Did you know you can make a DIY guinea pig cage in just six steps and in just 10 minutes? Well, that depends on the design.
But for the popular C&C guinea pig cage, you can take even a shorter time if you have the experience. Other DIY guinea pig cage ideas may take you days to actualize.
Making your own guinea pig cage comes with many advantages. And in this article, we will look at the steps needed to accomplish a simple DIY guinea pig cage.
We also highlight 8 additional ideas that you can consider, though they may need skills. Continue reading for details.
- 3 Factors To Consider When DIY a Guinea Pig Cage
- 6 Step to Build a Guinea Pig C&C Cages
- 8 Ideas to DIY a Guinea Pig Cage
- Final Sentences
3 Factors To Consider When DIY a Guinea Pig Cage
If you are a pet lover, comfort should be your priority. But how do you ensure that your guinea pigs are happy and comfortable?
A good home or guinea pig cage is the best place to start from. There are these commercial guinea cages, but we advise you to make your own.
With a DIY guinea pig, you save money, get more space, customize the design, and use material of choice. A comfy guinea pig cage should be spacious, safe, non-toxic, and easy to clean. You can achieve all that through the DIY approach.
Consider the following factors when making a DIY guinea pig cage for your cavies:
Number of Guinea Pigs
The number of guinea pigs you planned to keep determines the size of the cage to construct. The higher the number, the bigger the guinea pig cage will be.
For example, you need about 7.5 square feet of the floor area for a single cavy and about 10.5 square feet for a pair. As a rule of thumb, the bigger, the better.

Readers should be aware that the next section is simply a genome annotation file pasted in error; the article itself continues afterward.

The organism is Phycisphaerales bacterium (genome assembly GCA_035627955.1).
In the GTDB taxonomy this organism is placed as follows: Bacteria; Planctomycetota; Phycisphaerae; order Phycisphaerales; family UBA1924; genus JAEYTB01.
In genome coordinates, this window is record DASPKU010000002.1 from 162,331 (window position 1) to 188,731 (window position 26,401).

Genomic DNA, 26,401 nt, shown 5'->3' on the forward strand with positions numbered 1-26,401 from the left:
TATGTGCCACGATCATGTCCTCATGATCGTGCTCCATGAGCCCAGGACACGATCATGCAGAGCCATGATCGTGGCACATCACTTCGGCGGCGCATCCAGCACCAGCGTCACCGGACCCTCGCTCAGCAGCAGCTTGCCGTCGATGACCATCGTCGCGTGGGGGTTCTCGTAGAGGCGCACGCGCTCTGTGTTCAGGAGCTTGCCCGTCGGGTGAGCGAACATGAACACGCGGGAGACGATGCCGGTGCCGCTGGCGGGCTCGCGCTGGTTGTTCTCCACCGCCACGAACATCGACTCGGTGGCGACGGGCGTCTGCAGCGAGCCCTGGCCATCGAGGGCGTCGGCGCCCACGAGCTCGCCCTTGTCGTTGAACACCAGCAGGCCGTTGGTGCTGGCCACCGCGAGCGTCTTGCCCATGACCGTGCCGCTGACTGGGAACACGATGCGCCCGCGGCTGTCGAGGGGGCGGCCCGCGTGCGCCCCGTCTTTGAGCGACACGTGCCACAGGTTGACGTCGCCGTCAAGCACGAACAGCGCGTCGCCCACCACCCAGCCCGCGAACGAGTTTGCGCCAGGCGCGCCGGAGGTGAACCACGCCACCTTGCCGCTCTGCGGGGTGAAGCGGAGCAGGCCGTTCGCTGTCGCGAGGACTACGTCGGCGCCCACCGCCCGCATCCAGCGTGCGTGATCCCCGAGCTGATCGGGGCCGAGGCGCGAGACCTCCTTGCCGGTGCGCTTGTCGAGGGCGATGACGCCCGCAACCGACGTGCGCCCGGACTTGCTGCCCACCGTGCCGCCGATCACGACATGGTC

Alternatively, you can decide to construct a cage for every guinea pig you want to keep. But remember, you will need more materials for individual units than one large unit for all piggies.
Also, you may need the former option because guinea pigs like the company of each other.
Cage Design and Material
The first step in any construction work is to sketch the design. You estimate the material you will need for the project from it. Assemble all the materials, tools, and equipment you will use in the construction.
Guinea pig cages are mostly made from storage cube grids and coroplast. They are so popular that they have become the standard in guinea pig housing.
But why? They give guinea pigs enough room to play and are easy to clean. You can also line the floor with fleece to give your piggies even more comfort.
DIY guinea pig cage construction may require masonry skills and creativity. These will determine the outcome and when you will finish the project.